The Serengeti

Among the most popular hotspots for a Tanzania safari are the Serengeti and the Ngorongoro Crater. The Serengeti will bring you up close and personal with huge herds of wildebeest and zebra. Starting in May, they make a frantic bid north crossing 200 miles of the Serengeti to reach the lush plains of Maasai Mara in Kenya.

During this migration, an estimated 1.5 million wildebeest cross East Africa. They are accompanied by more than 200,000 zebras and thousands of antelope. This represents the largest wildlife migration in the world.

The wildebeests, zebras, and antelopes travel in search of fresh water and food. Along the way, they face constant perils from apex predators including:

  • lions
  • cheetahs
  • hyenas
  • leopards
  • alligators

As a result, many thousands of wildebeests, zebras, and antelopes perish each year. The event makes for dramatic wildlife observation and draws millions of tourists to the park. But there’s more to Tanzania than the Serengeti…

Ngorongoro Crater

If it’s the “Big Five” that you long to find, look no further than the Ngorongoro Crater. Once a huge volcano, today it remains the largest intact, unfilled, and inactive caldera on the planet. It features a verdant highland forest rich with plantlike and more than 30,000 animals.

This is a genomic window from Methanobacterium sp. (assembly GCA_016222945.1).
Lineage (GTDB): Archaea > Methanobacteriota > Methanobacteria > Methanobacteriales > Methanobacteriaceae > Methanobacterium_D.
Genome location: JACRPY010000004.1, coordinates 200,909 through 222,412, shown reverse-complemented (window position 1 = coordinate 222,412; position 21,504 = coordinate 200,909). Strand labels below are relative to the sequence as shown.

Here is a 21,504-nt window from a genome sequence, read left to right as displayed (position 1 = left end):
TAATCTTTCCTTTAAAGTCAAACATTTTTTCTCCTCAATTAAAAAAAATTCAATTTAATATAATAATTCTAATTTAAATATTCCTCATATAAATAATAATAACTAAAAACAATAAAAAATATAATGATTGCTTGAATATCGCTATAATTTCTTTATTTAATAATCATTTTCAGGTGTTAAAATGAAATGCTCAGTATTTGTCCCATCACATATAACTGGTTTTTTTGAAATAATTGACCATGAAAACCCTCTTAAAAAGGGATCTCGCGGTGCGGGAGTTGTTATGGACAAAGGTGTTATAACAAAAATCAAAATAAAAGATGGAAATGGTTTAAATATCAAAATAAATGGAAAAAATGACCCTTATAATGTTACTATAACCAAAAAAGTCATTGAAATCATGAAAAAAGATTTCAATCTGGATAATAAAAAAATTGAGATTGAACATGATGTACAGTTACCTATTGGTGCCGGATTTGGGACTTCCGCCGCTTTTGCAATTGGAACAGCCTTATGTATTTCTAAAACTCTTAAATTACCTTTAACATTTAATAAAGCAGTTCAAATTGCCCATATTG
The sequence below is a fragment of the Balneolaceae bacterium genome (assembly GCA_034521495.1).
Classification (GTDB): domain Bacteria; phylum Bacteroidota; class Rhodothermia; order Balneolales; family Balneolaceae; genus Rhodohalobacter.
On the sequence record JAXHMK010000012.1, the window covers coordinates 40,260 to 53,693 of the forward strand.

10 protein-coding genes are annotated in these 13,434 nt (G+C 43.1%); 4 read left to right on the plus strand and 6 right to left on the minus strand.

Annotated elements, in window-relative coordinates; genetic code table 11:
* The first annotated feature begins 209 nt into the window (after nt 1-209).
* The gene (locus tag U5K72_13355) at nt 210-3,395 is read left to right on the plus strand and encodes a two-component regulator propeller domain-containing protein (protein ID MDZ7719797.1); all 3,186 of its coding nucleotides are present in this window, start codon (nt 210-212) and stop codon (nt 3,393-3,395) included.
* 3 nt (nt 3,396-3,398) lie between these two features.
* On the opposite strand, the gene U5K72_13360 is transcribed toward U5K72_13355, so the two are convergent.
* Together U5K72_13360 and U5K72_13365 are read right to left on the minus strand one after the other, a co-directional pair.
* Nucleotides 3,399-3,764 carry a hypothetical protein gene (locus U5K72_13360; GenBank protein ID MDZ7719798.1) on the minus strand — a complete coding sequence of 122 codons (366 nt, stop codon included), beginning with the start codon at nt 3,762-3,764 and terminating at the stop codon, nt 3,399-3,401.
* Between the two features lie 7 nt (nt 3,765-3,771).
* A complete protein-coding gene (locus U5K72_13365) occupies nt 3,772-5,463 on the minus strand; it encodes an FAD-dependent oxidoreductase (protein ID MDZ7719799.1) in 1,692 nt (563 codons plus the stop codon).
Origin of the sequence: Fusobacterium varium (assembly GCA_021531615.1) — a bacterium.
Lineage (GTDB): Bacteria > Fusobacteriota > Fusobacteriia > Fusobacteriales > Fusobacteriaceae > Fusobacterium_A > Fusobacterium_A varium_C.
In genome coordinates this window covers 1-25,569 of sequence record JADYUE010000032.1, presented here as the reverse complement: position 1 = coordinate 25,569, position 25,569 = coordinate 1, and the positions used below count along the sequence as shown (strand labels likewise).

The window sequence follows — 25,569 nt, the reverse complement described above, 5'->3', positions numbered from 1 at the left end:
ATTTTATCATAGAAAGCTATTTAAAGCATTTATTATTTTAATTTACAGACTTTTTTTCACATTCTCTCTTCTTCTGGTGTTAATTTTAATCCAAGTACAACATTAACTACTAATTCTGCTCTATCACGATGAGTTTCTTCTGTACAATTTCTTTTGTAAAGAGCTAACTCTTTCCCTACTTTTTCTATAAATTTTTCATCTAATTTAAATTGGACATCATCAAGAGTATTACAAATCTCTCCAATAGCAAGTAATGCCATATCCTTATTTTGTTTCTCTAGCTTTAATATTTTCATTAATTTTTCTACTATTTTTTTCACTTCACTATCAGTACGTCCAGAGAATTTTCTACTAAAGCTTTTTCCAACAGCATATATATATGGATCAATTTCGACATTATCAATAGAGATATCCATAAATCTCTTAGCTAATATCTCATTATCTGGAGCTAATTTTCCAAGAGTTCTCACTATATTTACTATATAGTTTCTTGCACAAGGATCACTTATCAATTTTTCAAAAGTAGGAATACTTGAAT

This UNESCO World Heritage Site has been praised as one of the Seven Natural Wonders of Africa. Named by the indigenous Maasai people, Ngorongoro means “the gift of life.” You’ll see why as you tour this magnificent natural setting.

Due to the enclosed nature of the area, Ngorongoro Crater transports you into another world of unique scenery, distinctive forests, and abundant wildlife. There’s no better spot to catch the “Big Five” while basking in lush local landscapes.

Lake Manyara National Park

Lake Manyara National Park offers great views of a variety of animals including:

  • African wild dogs
  • cheetahs
  • Maasai giraffes
  • impalas
  • olive baboons
  • Syke’s monkeys
  • short-eared galagos
  • Egyptian mongooses
  • hippos
  • klipspringers
  • Cape clawless otters

It also offers excellent bird watching opportunities. In fact, more than 400 species of birds can be spotted here including waterfowl and flamingos. The park even plays host to tree-climbing lions.

South Africa 101

A multiethnic society, South Africa ranks as the 24th most populous country on the planet with 56 million people. It encompasses a wide diversity of religions, languages, and cultures. In fact, it recognizes 11 official languages.